Low loft bunk bed are much lower in height than its peers, but that does not mean falling off one is not going to result in serious injuries. And because they are lower in height, most people tend to overlook the potential danger with them and even neglect to take care of themselves or their children when using the low loft bunk bed. Like any loft bed, climbing up and down the bed is a frequent and necessary activity. And this climbing happens on an angled ladder, or worse still, a vertical ladder. Few of us are adept at moving on around on both our hands and feet at the same time, just like how it is to climb ladders. And a fully vertical ladder is even more challenging.
The most difficult and dangerous part of moving around on the ladder is when you reach the top of the low loft bunk bed, where your hands have no more ladder to hold on to. The same thing happens when you try to get down. You have no support to begin with when you’re trying to put your feet out to the air, hoping they will find the steps of the ladder underneath. Most people fall off not because they cannot climb ladders, but once in a while, a slip, a misstep, all these can cause a bad fall. To prevent such an accident, the simplest thing to do is to install a handrail together with the bed. The hand rail runs along the whole ladder, and extends beyond the end of the ladder for you to hold on to, either during the climbing up phase or going down stage.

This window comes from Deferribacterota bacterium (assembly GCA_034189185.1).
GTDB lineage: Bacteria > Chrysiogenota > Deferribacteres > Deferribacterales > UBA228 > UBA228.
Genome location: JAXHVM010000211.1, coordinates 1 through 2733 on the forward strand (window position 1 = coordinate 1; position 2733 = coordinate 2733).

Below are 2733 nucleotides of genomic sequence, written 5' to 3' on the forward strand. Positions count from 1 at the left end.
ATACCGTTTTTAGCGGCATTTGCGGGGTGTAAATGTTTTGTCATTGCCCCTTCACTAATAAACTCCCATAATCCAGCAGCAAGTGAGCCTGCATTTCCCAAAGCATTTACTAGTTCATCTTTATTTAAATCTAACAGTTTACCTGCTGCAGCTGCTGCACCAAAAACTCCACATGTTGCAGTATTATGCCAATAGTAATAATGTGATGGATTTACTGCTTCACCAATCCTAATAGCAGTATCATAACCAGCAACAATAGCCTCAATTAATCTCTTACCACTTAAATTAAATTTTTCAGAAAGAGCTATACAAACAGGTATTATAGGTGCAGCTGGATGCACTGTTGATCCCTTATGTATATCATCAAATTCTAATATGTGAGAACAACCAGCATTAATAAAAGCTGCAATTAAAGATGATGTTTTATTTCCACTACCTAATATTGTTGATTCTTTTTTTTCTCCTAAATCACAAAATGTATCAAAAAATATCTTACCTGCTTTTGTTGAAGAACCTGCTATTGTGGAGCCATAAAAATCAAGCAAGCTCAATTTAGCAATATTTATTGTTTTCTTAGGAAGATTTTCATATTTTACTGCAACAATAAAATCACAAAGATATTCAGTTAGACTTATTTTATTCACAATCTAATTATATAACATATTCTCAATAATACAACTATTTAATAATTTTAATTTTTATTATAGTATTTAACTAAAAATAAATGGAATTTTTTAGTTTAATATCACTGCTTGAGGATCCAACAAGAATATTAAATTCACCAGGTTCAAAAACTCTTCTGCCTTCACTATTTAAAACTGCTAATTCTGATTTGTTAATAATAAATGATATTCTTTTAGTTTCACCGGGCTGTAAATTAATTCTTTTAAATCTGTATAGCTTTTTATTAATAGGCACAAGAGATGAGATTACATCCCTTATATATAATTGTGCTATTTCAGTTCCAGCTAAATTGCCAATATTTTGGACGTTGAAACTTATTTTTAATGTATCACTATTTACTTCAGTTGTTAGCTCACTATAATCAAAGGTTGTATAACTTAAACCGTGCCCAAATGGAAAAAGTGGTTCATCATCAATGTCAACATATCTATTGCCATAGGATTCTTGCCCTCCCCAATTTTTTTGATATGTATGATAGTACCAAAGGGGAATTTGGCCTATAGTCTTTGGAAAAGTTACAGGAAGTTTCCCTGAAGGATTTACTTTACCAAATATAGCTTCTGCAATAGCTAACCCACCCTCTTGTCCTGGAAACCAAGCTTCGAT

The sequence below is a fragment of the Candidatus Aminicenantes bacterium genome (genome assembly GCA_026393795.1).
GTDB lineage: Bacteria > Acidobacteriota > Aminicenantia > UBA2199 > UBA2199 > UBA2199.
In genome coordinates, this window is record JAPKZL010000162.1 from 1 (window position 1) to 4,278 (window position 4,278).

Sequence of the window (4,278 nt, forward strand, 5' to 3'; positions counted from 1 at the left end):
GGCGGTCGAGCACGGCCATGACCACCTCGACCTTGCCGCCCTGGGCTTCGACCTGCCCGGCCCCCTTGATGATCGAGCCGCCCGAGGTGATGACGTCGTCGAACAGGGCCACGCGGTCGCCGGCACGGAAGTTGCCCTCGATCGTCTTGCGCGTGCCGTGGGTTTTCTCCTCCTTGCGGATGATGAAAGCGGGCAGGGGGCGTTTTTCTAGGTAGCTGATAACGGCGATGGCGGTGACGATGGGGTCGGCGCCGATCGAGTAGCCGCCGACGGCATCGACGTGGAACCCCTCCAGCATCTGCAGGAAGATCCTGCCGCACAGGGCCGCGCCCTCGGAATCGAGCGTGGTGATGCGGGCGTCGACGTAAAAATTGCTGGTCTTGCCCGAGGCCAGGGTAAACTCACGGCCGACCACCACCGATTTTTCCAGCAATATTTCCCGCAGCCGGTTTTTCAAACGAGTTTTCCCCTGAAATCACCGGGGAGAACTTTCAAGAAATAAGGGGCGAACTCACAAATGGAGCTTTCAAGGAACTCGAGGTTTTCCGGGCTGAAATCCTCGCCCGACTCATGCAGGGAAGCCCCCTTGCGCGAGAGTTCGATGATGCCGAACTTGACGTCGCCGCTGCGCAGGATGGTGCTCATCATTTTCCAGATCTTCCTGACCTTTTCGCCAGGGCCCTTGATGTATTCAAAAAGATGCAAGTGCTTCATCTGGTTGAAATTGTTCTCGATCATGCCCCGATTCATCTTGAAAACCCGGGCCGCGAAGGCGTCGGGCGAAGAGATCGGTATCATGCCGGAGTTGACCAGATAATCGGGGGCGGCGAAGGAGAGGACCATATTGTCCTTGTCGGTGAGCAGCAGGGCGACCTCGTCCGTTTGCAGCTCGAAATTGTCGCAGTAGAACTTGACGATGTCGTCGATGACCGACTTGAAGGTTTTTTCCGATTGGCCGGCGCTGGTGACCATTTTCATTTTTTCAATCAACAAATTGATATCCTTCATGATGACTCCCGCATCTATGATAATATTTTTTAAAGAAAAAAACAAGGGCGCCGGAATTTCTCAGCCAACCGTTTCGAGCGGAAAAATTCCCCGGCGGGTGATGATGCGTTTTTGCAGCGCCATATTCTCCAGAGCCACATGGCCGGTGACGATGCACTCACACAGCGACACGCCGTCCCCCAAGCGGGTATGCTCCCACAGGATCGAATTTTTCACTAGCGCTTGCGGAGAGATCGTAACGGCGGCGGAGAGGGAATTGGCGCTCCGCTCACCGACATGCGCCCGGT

Besides hand rails, ladders for the beds should be sufficient wide and its steps far enough from one to the other for a proper step to go between. Just because low loft bunk bed have low bed heights doesn’t mean the ladder should be compressed to fit in too. For young children’s bedrooms, the floor area around the bed can also be padded with soft but firm foam like those in children’s playgrounds for additional protection. In the unfortunate event that they should fall, at least they are cushioned from the hardest hit.